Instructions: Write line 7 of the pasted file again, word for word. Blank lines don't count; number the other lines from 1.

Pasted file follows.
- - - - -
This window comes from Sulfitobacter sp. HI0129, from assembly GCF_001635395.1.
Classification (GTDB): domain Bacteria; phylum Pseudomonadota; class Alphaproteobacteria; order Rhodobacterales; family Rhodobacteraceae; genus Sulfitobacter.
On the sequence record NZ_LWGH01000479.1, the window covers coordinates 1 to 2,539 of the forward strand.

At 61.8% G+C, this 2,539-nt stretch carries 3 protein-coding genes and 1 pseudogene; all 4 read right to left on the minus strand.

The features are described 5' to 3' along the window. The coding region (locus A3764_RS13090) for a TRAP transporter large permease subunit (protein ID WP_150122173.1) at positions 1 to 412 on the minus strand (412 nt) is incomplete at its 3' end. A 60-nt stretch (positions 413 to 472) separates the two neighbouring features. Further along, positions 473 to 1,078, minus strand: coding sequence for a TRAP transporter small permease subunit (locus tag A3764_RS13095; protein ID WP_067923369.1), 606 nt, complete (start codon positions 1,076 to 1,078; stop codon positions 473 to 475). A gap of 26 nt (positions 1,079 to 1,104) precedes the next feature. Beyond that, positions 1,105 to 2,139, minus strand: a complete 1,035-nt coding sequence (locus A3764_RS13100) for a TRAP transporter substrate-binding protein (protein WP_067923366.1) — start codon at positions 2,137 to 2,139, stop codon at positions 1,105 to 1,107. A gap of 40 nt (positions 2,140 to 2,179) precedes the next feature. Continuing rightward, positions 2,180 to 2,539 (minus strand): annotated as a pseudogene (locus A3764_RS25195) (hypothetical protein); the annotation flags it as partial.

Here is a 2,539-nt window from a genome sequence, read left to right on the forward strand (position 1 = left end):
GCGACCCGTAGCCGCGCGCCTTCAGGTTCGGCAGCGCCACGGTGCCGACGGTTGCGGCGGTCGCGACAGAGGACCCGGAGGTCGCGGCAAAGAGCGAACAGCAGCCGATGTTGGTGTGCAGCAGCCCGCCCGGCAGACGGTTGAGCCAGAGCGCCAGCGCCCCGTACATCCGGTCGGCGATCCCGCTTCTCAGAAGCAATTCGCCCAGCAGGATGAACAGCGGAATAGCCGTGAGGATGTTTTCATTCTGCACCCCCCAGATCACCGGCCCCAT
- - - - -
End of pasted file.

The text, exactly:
GCGACCCGTAGCCGCGCGCCTTCAGGTTCGGCAGCGCCACGGTGCCGACGGTTGCGGCGGTCGCGACAGAGGACCCGGAGGTCGCGGCAAAGAGCGAACAGCAGCCGATGTTGGTGTGCAGCAGCCCGCCCGGCAGACGGTTGAGCCAGAGCGCCAGCGCCCCGTACATCCGGTCGGCGATCCCGCTTCTCAGAAGCAATTCGCCCAGCAGGATGAACAGCGGAATAGCCGTGAGGATGTTTTCATTCTGCACCCCCCAGATCACCGGCCCCAT